In the First Canto, 5th Chapter, 22nd verse, of the Śrīmad-Bhāgavatam, Nārada Muni tells his disciple, Vyāsadeva, "My dear Vyāsa, you should know that persons who are engaged in executing austerities and penances, studying the Vedas, performing big sacrifices, chanting the hymns of the Vedas, speculating on transcendental knowledge and performing charitable functions have for all their auspicious activities simply to gain a place in the association of devotees and to chant the glories of the Lord." It is indicated here that chanting and glorifying the Lord is the ultimate activity of the living entity. Japa
When a mantra or hymn is chanted softly and slowly, that is called japa. The same mantra, when chanted loudly, is called kīrtana. For example, the mahā-mantra (Hare Kṛṣṇa, Hare Kṛṣṇa, Kṛṣṇa Kṛṣṇa, Hare Hare, Hare Rāma, Hare Rāma, Rāma Rāma, Hare Hare) when uttered very softly only for one's own hearing is called japa. The same mantra, when chanted loudly for being heard by all others, is called kīrtana. The mahā-mantra can be used for japa and kīrtana also. When japa is practiced it is for the personal benefit of the chanter, but when kīrtana is performed it is for the benefit of all others who may hear.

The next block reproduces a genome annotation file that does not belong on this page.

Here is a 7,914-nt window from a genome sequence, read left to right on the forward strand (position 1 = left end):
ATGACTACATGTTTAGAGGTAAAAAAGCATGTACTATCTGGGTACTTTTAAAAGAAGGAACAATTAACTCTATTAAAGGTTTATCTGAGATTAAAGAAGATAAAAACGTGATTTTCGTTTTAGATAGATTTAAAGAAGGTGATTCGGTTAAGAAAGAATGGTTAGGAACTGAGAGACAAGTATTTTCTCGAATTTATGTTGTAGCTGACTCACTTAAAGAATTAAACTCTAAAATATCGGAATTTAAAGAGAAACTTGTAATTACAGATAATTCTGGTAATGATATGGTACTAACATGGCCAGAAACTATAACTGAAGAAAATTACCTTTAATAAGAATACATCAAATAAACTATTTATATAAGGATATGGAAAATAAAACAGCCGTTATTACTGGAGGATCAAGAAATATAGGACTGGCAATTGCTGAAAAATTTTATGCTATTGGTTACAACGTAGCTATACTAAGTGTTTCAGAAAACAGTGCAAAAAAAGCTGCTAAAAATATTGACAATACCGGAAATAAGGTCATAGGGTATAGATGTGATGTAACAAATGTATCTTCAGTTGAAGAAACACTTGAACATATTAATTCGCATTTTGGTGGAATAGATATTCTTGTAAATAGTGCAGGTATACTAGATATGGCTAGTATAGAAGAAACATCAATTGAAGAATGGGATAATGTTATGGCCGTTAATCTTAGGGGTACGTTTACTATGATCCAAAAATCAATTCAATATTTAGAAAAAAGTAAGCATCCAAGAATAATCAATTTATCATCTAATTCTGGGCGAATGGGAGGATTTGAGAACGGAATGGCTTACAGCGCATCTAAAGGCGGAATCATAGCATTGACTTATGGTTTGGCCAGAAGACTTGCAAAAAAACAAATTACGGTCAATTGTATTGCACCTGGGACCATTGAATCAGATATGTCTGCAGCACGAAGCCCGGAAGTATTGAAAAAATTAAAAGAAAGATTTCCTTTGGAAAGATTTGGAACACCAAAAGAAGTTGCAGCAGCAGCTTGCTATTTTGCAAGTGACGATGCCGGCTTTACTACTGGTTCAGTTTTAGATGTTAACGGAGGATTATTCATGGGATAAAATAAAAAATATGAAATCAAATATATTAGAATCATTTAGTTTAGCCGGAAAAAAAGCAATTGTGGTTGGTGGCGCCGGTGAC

In the Padma Purāṇa there is a statement: "For any person who is chanting the holy name either softly or loudly, the paths to liberation and even heavenly happiness are at once open."
In the Skanda Purāṇa there is a statement about submission unto the lotus feet of the Lord. It is said there that those who are sober devotees can offer their submission to Kṛṣṇa in the following three ways: 1) samprāthanātmikā, very feelingly offering prayers; 2) dainyavodhikā, humbly submitting oneself; 3) lālasāmayī, desiring some perfectional stage. This desiring some perfectional stage in spiritual life is not sense gratification. When one realizes something of his constitutional relationship with the Supreme Personality of Godhead, he understands his original position and wants to be reinstated in this position, either as friend, servant, parent or conjugal lover of Kṛṣṇa. That is called lālasāmayī, or very eagerly desiring to go to one's natural position. This lālasāmayī stage of submission comes in the stage of perfect liberation, which is technically called svarūpa-siddhi, when the living entity understands, by perfect spiritual advancement and revelation, his original relationship with the Lord.